Yankees radio broadcaster Suzyn Waldman was at Citi Field on July 26th getting ready to broadcast a Subway Series game between the Yankees and Mets. A day earlier, Waldman was elected to the Radio Hall of Fame and sometimes that type of attention can, admittedly, make her feel a bit uncomfortable.
“At first, I was really embarrassed because I’m not good at this,” said Waldman. “I don’t take compliments well and I don’t take awards well. I just don’t. The first time it got to me…that I actually thought it was pretty cool, there were two little boys at Citi Field…
Those two little boys, with photos of Waldman in hand, saw her on the field and asked her a question.
“They asked me to sign “Suzyn Waldman Radio Hall of Fame 2022” and I did,” said Waldman. “I just smiled and then more little boys asked me to do that.”
Waldman, along with “Broadway” Bill Lee, Carol Miller, Chris “Mad Dog” Russo, Ellen K, Jeff Smulyan, Lon Helton, Marv Dyson, and Walt “Baby” Love, make up the Class of 2022 for the Radio Hall of Fame and will be inducted at a ceremony on November 1st at the Radisson Blu Aqua Hotel in Chicago.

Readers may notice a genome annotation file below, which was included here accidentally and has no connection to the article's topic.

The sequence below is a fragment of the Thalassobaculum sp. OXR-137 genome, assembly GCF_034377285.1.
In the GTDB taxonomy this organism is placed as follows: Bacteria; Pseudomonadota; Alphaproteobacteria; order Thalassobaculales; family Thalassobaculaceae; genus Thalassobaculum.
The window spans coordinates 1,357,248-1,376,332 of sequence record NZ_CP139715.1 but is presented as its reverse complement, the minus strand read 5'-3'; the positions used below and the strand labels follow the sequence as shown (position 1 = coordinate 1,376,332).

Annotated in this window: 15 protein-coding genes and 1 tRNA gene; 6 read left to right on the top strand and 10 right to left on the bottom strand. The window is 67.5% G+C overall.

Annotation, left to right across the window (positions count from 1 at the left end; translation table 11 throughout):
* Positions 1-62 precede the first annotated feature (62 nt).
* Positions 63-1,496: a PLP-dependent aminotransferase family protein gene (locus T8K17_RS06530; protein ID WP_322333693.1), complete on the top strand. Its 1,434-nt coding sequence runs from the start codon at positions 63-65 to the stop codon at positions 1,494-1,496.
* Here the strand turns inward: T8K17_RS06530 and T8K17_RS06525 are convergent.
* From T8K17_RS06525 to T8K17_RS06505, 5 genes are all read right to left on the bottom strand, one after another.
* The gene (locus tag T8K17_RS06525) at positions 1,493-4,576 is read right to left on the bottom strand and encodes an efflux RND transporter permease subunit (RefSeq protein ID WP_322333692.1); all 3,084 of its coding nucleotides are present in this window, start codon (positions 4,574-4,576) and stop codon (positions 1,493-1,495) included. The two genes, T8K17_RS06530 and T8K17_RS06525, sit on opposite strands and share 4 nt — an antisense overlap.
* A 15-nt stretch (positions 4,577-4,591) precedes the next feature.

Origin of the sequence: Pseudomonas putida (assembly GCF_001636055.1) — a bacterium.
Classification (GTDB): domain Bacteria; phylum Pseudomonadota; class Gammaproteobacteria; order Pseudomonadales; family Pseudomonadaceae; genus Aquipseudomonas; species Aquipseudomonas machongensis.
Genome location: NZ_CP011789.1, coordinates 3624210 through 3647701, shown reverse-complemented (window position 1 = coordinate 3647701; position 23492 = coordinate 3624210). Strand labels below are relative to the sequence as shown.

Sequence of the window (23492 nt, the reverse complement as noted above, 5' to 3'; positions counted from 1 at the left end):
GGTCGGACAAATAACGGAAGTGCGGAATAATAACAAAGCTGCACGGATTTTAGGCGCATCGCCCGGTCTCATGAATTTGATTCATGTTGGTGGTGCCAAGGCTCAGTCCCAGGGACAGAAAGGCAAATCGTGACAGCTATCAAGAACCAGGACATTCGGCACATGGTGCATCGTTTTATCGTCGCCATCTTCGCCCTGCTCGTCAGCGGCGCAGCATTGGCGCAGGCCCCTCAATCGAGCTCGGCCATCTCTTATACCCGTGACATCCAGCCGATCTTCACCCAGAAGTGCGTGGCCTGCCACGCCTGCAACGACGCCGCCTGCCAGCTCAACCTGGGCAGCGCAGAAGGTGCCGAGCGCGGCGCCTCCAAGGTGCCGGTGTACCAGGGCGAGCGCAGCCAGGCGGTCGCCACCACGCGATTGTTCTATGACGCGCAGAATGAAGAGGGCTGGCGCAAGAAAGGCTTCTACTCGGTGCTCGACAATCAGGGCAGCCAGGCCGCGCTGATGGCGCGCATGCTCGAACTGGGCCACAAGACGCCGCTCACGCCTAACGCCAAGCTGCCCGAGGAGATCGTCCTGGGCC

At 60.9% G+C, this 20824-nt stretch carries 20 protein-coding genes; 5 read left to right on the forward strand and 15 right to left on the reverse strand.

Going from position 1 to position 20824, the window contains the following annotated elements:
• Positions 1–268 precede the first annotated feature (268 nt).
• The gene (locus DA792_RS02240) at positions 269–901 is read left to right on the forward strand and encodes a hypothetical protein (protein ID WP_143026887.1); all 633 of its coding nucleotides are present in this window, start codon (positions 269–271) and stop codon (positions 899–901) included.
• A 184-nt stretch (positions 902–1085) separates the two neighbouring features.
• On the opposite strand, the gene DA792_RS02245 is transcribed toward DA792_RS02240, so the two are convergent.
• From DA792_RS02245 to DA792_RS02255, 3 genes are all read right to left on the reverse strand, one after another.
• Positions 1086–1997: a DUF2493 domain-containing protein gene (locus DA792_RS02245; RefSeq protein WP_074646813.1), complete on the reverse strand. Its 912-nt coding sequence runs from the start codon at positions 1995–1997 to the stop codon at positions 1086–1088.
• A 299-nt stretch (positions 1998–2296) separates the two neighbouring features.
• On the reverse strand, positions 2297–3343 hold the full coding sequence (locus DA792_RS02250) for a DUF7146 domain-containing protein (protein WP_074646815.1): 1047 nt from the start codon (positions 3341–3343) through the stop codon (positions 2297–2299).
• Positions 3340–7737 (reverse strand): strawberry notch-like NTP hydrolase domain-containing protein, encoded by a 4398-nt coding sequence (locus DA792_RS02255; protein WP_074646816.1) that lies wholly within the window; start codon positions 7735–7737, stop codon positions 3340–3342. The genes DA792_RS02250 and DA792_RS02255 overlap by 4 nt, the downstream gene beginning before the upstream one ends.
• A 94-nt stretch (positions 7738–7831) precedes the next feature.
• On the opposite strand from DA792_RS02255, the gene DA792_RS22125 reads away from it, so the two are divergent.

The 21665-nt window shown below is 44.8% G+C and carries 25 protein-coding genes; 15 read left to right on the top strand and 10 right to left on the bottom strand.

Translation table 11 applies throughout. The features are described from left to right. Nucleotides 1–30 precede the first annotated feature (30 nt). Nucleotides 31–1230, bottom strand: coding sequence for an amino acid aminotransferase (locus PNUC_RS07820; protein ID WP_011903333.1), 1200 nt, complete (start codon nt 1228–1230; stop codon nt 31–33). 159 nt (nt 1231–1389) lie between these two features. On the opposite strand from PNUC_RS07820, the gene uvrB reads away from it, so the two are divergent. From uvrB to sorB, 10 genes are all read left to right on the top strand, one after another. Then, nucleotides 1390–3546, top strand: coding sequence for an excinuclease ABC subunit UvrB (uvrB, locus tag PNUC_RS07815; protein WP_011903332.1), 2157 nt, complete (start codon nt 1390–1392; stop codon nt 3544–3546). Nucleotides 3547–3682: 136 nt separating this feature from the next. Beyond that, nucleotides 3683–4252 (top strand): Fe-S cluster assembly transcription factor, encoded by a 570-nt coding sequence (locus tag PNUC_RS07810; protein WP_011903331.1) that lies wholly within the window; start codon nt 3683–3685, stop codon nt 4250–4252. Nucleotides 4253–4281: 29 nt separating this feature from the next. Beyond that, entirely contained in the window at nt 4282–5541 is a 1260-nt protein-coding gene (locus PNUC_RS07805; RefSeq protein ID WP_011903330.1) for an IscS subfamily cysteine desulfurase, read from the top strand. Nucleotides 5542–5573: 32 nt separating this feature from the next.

Waldman, born in the Boston suburb of Newton, Massachusetts, was the first voice heard on WFAN in New York when the station launched on July 1st, 1987. She started as an update anchor before becoming a beat reporter for the Yankees and Knicks and the co-host of WFAN’s
mid-day talk show. In the mid 1990s, Waldman did some television play-by-play for Yankees games on WPIX and in 2002 she became the clubhouse reporter for Yankees telecasts when the YES Network launched.